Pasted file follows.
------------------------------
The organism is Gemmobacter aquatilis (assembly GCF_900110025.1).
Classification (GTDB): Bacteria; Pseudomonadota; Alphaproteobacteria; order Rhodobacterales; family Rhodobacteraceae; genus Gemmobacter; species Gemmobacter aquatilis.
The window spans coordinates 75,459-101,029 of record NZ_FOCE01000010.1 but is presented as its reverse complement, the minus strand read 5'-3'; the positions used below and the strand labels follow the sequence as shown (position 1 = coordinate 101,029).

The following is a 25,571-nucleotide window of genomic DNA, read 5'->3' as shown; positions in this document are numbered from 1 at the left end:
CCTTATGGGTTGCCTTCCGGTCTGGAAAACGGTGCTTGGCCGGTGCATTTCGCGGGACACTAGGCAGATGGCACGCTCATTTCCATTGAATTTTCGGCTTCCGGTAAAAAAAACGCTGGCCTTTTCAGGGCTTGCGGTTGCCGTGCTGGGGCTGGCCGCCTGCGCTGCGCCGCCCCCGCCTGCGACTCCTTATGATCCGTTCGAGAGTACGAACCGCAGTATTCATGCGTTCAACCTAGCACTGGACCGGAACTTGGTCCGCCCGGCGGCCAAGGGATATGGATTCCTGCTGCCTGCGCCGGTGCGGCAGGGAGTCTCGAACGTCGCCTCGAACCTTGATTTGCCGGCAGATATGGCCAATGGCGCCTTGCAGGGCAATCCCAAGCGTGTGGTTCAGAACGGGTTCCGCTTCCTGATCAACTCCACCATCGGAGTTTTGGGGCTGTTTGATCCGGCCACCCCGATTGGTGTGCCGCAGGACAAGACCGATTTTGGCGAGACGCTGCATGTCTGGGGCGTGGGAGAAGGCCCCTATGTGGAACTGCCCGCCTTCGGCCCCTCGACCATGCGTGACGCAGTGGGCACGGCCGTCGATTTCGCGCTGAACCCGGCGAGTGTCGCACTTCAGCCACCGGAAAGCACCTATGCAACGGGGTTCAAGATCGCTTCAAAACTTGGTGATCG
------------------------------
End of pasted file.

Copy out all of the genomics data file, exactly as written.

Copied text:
The organism is Gemmobacter aquatilis (assembly GCF_900110025.1).
Classification (GTDB): Bacteria; Pseudomonadota; Alphaproteobacteria; order Rhodobacterales; family Rhodobacteraceae; genus Gemmobacter; species Gemmobacter aquatilis.
The window spans coordinates 75,459-101,029 of record NZ_FOCE01000010.1 but is presented as its reverse complement, the minus strand read 5'-3'; the positions used below and the strand labels follow the sequence as shown (position 1 = coordinate 101,029).

The following is a 25,571-nucleotide window of genomic DNA, read 5'->3' as shown; positions in this document are numbered from 1 at the left end:
CCTTATGGGTTGCCTTCCGGTCTGGAAAACGGTGCTTGGCCGGTGCATTTCGCGGGACACTAGGCAGATGGCACGCTCATTTCCATTGAATTTTCGGCTTCCGGTAAAAAAAACGCTGGCCTTTTCAGGGCTTGCGGTTGCCGTGCTGGGGCTGGCCGCCTGCGCTGCGCCGCCCCCGCCTGCGACTCCTTATGATCCGTTCGAGAGTACGAACCGCAGTATTCATGCGTTCAACCTAGCACTGGACCGGAACTTGGTCCGCCCGGCGGCCAAGGGATATGGATTCCTGCTGCCTGCGCCGGTGCGGCAGGGAGTCTCGAACGTCGCCTCGAACCTTGATTTGCCGGCAGATATGGCCAATGGCGCCTTGCAGGGCAATCCCAAGCGTGTGGTTCAGAACGGGTTCCGCTTCCTGATCAACTCCACCATCGGAGTTTTGGGGCTGTTTGATCCGGCCACCCCGATTGGTGTGCCGCAGGACAAGACCGATTTTGGCGAGACGCTGCATGTCTGGGGCGTGGGAGAAGGCCCCTATGTGGAACTGCCCGCCTTCGGCCCCTCGACCATGCGTGACGCAGTGGGCACGGCCGTCGATTTCGCGCTGAACCCGGCGAGTGTCGCACTTCAGCCACCGGAAAGCACCTATGCAACGGGGTTCAAGATCGCTTCAAAACTTGGTGATCG